Amir Nasrollahi is a postdoctoral fellow at the Structures and Composites Laboratory (SACL) in the Department of Aeronautics and Astronautics of Stanford University. He earned his Ph.D. from the Department of Civil and Environmental Engineering of the University of Pittsburgh in 2018, where he served as a postdoctoral associate from Jan. to Sept. 2019.
Amir Nasrollahi’s research interests are Li-ion Batteries, Multifunctional Materials, smart materials and structures, Nondestructive Evaluation, Structural Health Monitoring, sensor networks, stress wave propagation, metamaterials, computational acoustics, and vibration and acoustics.
Honors & Awards
Outstanding Paper Award, American Society of Mechanical Engineering (ASME) (2020)
Fellowship Award, American Society for Nondestructive Testing (ASNT) (2015)
Postdoctoral, Stanford University, Aeronautics and Astronautics (2019)
Postdoctoral, University of Pittsburgh, Civil and Environmental Engineering (2019)
Ph.D., University of Pittsburgh, Civil and Environmental Engineering (2018)
Fu-Kuo Chang, Postdoctoral Faculty Sponsor
Static Tactile Sensing for a Robotic Electronic Skin via an Electromechanical Impedance-Based Approach.
Sensors (Basel, Switzerland)
2020; 20 (10)
Tactile sensing is paramount for robots operating in human-centered environments to help in understanding interaction with objects. To enable robots to have sophisticated tactile sensing capability, researchers have developed different kinds of electronic skins for robotic hands and arms in order to realize the 'sense of touch'. Recently, Stanford Structures and Composites Laboratory developed a robotic electronic skin based on a network of multi-modal micro-sensors. This skin was able to identify temperature profiles and detect arm strikes through embedded sensors. However, sensing for the static pressure load is yet to be investigated. In this work, an electromechanical impedance-based method is proposed to investigate the response of piezoelectric sensors under static normal pressure loads. The smart skin sample was firstly fabricated by embedding a piezoelectric sensor into the soft silicone. Then, a series of static pressure tests to the skin were conducted. Test results showed that the first peak of the real part impedance signal was sensitive to static pressure load, and by using the proposed diagnostic method, this test setup could detect a resolution of 0.5 N force. Numerical simulation methods were then performed to validate the experimental results. The results of the numerical simulation prove the validity of the experiments, as well as the robustness of the proposed method in detecting static pressure loads using the smart skin.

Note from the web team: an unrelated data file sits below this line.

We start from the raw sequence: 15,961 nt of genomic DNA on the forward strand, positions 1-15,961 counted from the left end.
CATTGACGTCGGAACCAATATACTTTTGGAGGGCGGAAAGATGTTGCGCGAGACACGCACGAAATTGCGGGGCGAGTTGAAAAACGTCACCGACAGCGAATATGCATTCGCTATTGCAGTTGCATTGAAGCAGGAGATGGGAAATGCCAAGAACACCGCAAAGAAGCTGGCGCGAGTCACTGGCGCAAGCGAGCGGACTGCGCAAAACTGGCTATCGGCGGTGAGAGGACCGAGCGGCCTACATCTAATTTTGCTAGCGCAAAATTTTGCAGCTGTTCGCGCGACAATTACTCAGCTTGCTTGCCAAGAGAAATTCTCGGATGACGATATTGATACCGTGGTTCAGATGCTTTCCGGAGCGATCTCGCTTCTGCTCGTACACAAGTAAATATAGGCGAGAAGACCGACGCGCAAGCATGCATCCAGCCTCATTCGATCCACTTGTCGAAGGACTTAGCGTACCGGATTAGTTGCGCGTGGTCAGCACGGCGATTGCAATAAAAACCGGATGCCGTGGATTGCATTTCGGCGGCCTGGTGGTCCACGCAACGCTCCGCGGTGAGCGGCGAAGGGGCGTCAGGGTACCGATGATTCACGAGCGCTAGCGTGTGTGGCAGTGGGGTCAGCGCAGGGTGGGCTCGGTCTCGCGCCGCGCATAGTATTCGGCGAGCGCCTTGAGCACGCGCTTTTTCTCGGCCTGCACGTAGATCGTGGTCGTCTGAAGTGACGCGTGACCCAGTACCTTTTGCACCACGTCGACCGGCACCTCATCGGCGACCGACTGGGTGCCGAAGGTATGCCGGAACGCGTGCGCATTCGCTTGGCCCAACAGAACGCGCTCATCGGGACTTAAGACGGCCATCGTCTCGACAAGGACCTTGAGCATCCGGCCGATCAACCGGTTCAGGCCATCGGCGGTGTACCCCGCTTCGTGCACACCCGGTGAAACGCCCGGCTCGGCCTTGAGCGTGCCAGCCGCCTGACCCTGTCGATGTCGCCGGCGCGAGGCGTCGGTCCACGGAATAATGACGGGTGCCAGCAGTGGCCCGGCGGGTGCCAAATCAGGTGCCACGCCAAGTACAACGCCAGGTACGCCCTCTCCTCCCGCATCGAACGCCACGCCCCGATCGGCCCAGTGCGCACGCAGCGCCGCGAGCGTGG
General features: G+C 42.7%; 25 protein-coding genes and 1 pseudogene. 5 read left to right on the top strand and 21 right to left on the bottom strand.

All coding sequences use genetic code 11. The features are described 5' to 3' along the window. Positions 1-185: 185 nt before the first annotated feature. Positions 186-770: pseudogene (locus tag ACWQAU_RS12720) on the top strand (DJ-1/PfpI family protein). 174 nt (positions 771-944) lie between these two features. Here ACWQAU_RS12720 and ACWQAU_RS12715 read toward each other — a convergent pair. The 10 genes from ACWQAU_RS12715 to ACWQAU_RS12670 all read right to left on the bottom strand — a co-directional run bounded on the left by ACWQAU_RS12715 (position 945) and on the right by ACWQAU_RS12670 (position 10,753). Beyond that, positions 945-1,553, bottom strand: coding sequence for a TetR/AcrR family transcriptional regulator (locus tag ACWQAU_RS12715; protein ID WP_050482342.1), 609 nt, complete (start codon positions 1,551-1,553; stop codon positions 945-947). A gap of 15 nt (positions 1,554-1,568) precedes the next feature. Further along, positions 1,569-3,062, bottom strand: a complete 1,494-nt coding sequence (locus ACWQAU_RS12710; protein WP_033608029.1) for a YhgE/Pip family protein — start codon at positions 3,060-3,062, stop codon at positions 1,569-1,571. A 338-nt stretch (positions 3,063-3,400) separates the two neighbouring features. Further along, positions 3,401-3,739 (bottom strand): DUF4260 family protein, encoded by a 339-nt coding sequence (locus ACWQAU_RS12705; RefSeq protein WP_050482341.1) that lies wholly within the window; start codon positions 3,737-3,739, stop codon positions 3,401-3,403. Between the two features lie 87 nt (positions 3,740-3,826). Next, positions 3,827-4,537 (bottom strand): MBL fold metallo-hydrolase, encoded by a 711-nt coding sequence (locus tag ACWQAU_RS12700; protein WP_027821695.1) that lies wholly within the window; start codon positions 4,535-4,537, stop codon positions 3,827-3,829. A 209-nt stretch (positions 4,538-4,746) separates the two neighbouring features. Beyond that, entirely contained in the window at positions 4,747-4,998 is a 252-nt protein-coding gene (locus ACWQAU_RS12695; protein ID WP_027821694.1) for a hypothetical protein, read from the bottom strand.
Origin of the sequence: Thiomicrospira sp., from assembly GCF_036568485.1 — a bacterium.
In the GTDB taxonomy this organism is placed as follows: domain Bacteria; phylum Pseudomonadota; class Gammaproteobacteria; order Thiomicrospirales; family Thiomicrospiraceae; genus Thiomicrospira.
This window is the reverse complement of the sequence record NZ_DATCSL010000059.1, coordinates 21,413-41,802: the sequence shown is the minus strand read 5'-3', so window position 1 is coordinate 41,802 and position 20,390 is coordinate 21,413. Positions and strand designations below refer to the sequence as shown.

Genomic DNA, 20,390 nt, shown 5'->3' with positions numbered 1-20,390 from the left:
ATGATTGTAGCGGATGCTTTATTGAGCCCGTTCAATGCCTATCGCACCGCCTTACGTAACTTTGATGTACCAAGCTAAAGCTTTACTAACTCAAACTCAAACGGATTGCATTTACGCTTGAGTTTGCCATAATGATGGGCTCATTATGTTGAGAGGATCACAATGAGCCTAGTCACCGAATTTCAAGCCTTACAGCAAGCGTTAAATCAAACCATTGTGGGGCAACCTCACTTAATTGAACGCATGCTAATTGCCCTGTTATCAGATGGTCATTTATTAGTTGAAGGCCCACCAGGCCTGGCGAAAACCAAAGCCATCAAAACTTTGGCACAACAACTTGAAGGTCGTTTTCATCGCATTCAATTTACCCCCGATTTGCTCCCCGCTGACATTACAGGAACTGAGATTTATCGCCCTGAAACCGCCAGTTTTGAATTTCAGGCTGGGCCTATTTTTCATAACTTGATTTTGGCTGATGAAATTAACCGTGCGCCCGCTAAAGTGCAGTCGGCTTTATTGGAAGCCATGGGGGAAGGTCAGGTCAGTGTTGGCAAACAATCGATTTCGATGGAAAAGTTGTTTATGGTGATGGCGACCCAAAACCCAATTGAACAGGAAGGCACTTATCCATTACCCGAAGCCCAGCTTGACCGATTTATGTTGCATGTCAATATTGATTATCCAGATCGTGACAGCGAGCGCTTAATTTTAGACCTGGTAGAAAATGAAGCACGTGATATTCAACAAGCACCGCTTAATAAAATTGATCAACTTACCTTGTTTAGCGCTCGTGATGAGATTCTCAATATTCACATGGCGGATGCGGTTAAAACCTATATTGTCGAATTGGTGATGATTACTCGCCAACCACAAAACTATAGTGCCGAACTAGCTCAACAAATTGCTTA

View details for DOI 10.3390/s20102830
View details for PubMedID 32429364